7 Pioneering Science and Technology 7 Project Summary History: -1990: US DOE-sponsored assessment study -1994: bench-scale work begins at Argonne -1996: Argonne & Alumitech begin collaboration -1998: Argonne begins pilot-scale tests -2001: Experimental work suspended Preliminary conclusions: -Many technical solutions possible -No economical solutions yet for salt cake recycling - Best option is maximize aluminum recovery and disposal of residues in controlled landfill -Economic and environmental analysis suggested that recycling salt cake is not desirable

8 Pioneering Science and Technology 8 Average Salt Cake Composition Non-Metallic Product 66% Salt 28% Aluminum 6%

9 Pioneering Science and Technology 9 digester screen filter evaporator aluminum (to smelters) NMP (to market) salt (to smelters) crusher condenser water steam salt cake Suggested Approach to Recycling Salt Cake

10 Pioneering Science and Technology 10 Salt Cake Recycling Barriers in U.S. salt recovery by evaporation is too expensive -high energy and capital costs, low product value

11 Pioneering Science and Technology 11 Salt Cake Recycling Barriers in U.S. no market for recovered NMP -high levels of impurities, variable composition

12 Pioneering Science and Technology to 80% up to 40% up to 10% up to 5% up to 8% up to 10% alumina ( -Al 2 O 3 ) spinel (MgAl 2 O 4 ) magnesia (MgO) aluminum hydroxide (Al(OH) 3 ) aluminum impurities (silicates, iron oxides, calcium fluoride, aluminum nitride) NMP Composition In addition, washed NMP can contain up to 2% salt -Detrimental to many potential products

13 Pioneering Science and Technology 13 Best Practice – Recycling Aluminum Salt Cake Recycling in US is driven by business opportunities -U.S. best practice is to maximize Al recovery and dispose of residues (salt and NMP) in controlled landfills Recycling salt cake in Europe is driven by legislation -No economically viable solution yet -Best practice is to maximize Al recovery with minimum salt flux, and dispose residues in controlled landfills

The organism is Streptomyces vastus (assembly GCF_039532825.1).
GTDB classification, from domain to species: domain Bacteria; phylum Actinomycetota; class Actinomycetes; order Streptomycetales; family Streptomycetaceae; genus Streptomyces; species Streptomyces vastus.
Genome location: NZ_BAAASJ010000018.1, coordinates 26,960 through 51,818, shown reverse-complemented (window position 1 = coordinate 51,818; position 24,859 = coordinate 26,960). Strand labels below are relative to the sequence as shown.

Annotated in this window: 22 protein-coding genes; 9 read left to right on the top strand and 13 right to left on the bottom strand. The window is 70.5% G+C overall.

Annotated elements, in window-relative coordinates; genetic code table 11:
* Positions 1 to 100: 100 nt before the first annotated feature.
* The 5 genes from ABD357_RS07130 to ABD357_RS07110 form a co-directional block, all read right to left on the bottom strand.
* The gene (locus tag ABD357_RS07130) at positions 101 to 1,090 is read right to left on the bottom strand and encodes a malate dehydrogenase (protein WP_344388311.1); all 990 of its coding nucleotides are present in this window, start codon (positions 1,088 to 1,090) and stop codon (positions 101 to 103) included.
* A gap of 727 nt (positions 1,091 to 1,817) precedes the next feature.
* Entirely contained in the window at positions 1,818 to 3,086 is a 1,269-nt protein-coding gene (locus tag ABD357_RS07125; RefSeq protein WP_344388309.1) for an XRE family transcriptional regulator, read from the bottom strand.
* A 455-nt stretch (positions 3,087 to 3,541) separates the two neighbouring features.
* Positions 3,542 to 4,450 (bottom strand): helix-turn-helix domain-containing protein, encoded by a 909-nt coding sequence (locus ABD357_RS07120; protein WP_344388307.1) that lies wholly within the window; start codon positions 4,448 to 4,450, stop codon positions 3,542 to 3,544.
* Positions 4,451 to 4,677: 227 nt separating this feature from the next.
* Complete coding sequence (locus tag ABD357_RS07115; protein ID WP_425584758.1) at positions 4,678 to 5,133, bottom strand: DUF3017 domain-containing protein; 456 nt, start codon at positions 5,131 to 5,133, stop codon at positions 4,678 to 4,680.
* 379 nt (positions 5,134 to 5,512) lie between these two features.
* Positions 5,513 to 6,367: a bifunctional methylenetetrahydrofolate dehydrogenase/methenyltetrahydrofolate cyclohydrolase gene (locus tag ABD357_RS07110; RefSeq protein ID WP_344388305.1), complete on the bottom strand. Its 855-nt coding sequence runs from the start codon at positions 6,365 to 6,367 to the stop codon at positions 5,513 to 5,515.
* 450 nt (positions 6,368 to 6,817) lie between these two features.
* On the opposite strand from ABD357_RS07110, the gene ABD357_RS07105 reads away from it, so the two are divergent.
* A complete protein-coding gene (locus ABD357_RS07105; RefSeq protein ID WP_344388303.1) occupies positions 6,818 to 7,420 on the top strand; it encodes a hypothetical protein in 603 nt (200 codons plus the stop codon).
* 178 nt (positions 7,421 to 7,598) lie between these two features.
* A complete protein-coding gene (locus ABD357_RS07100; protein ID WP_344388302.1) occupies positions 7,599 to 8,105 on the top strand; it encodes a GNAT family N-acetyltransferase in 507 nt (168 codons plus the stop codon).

14 Pioneering Science and Technology 14 Environmental Impact of Salt Cake Recycling In all cases: -Salt recovery consumes more energy than can be recovered from the energy value of the recycled salt -Salt recovery generates more waste than would normally be generated if it was disposed in controlled landfills -NMP recovery becomes an environmental hazard when washed - Entrained aluminum becomes excessively reactive - Excessive energy and water consumption if dilute salt solutions are generated Best environmental solution: -Do not recover salt, NMP -Maximize aluminum recovery -Use controlled landfills (RCRA C)

15 Pioneering Science and Technology 15 Project Conclusions Many technical solutions possible for recycling salt cake -None economical yet ($35/t landfill) -Best economic option is to maximize aluminum recovery and disposal of residue in controlled landfill - Use best process technology - TTRF furnace, quality flux, energy efficient process - Keep salt cake dry - Crush and recover metallic aluminum by screens and/or eddy-current magnetic separators Best environmental option is to minimize salt cake generation -Maximize Al recovery, minimize salt use, minimize aluminum nitride, and dispose residue in controlled landfill